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Richard Allen Davis Trial: 1996

Anger In The Courtroom

Davis's trial for murder, kidnapping, attempted lewd acts, and other charges began two and a half years later, on April 17, 1996. Difficulty in selecting a jury led Judge Thomas Hastings to move the trial from Sonoma County to Santa Clara County. When the trial finally began, Barry Collins, one of Davis's public defenders, admitted that his client had kidnapped and murdered Pollv Klaas. But the defense planned to show that Davis had not sexually assaulted Polly in any way. Collins hoped to reduce the chance of Davis's receiving the death penalty. Under California law, a capital murder must be accompanied by "special circumstances"—such as sexual assault and kidnapping. As the trial went on, the defense tried to depict the events of October 1, 1993, as a botched burglary that had gone horribly wrong.

Prosecutor Greg Jacobs, however, stressed the premeditated nature of Davis's crime, including his intent to commit sexual assault. Polly's body was too badly decomposed to yield physical evidence of an assault. Still, Jacobs argued that Davis had stalked Polly, and he called witnesses who testified to seeing Davis in the neighborhood days before the kidnapping.

On June 18, the jury found Davis guilty of 10 felony counts, including the charge of attempted lewd acts. A defiant Davis made an obscene gesture as he left the courtroom. Two months later, the jury recommended that Davis receive the death penalty, having found special circumstances in the case. Judge Hastings accepted this recommendation.

At the sentencing hearing, Davis again shocked the courtroom with his antagonistic behavior. He denied attempting any lewd acts with Polly because, he claimed, the girl had told him her father, Mark Klaas, had sexually abused her. An enraged Klaas rose from his seat and lunged at Davis before being escorted from the court. Since Polly's abduction, Mr. Klaas had become a strong advocate for improving child safety and increasing penalties for criminals who targeted children. He had never been accused before of abusing Polly. After Davis's flip accusation, Judge Hastings said imposing a death sentence was usually very traumatic, but "you made it very easy today by your conduct." As of April 2000, Davis's sentence was waiting review by the state supreme court, as required by California law.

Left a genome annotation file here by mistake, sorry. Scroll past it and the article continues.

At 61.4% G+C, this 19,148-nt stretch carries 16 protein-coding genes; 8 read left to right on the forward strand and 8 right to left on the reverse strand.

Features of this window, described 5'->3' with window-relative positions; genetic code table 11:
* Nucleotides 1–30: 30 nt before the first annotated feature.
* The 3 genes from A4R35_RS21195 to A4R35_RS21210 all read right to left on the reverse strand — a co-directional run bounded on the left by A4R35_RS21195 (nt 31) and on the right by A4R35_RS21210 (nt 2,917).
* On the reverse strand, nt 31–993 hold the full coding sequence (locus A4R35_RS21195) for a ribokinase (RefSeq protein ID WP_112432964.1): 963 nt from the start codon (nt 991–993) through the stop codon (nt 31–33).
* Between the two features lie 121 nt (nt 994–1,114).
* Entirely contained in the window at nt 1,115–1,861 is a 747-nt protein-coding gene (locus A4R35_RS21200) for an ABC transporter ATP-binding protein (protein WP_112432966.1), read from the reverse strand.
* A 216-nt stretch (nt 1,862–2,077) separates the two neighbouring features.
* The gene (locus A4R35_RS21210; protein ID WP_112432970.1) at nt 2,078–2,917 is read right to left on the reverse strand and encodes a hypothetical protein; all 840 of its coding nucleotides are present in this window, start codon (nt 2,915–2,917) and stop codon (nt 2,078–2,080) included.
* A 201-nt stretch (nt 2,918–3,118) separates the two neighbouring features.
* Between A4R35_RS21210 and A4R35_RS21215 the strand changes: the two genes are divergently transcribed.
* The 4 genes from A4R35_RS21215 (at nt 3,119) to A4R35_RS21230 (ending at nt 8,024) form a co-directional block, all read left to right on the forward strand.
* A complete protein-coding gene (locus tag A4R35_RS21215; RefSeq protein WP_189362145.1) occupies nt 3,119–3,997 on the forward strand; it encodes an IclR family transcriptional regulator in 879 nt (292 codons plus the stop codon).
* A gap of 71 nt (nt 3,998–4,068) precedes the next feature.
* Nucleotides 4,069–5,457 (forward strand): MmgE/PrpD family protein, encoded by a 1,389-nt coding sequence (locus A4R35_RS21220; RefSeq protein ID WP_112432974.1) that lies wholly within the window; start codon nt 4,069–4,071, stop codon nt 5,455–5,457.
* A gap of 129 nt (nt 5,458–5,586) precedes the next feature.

The Polly Klaas case led to important changes in the criminal justice system. In California, the incident kindled popular support for lengthening the sentences for repeat felony offenders. The so-called "three-strikes" law was passed in 1994, requiring that criminals receive 25-years-to-life sentences for a third felony conviction. About 30 other states have since passed similar laws.

For police officials, the case spurred new techniques for tracking lost or abducted children. California now requires all missing children reports and descriptions of suspects to be broadcast on all radio channels, to officers of every jurisdiction. Law enforcement officials also have better access to the records of convicted criminals. On the federal level, the FBI now works more closely with local officials on kidnapping cases, using methods developed during the Polly Klaas manhunt.

—i>Michael Burgan

Suggestions for Further Reading

Beck, Melinda and Andrew Murr. "The Sad Case of Polly Klaas." Newsweek (December 13, 1993): 39.

"Before Being Sentenced to Die, Killer Disrupts a Courtroom." New York Times (September 27, 1996): A16.

Bortnick, Barry. Polly Klaas: The Murder of America's Child. New York: Pinnacle Books, 1995.

"Klaas Jury Hears Taped Confession." CNN Interactive (May 1, 1996): http://www.cnn.com/US/9605/01/klaas/index.html.

"Lawyer Says Client Is Guilty in Klaas Case." New York Times (April 18, 1996): A18.

Rose, Bleys W. "Polly Klaas Abduction-Slaying Has Brought Flood of Reforms." Dallas Morning News (October 4, 1998): 7A.

Starr, Jr., Oliver. "The Case of Richard Davis." National Review (May 30, 1994): 34.

Additional topics

Law Library - American Law and Legal InformationNotable Trials and Court Cases - 1995 to PresentRichard Allen Davis Trial: 1996 - A Sordid Past, Anger In The Courtroom, Suggestions For Further Reading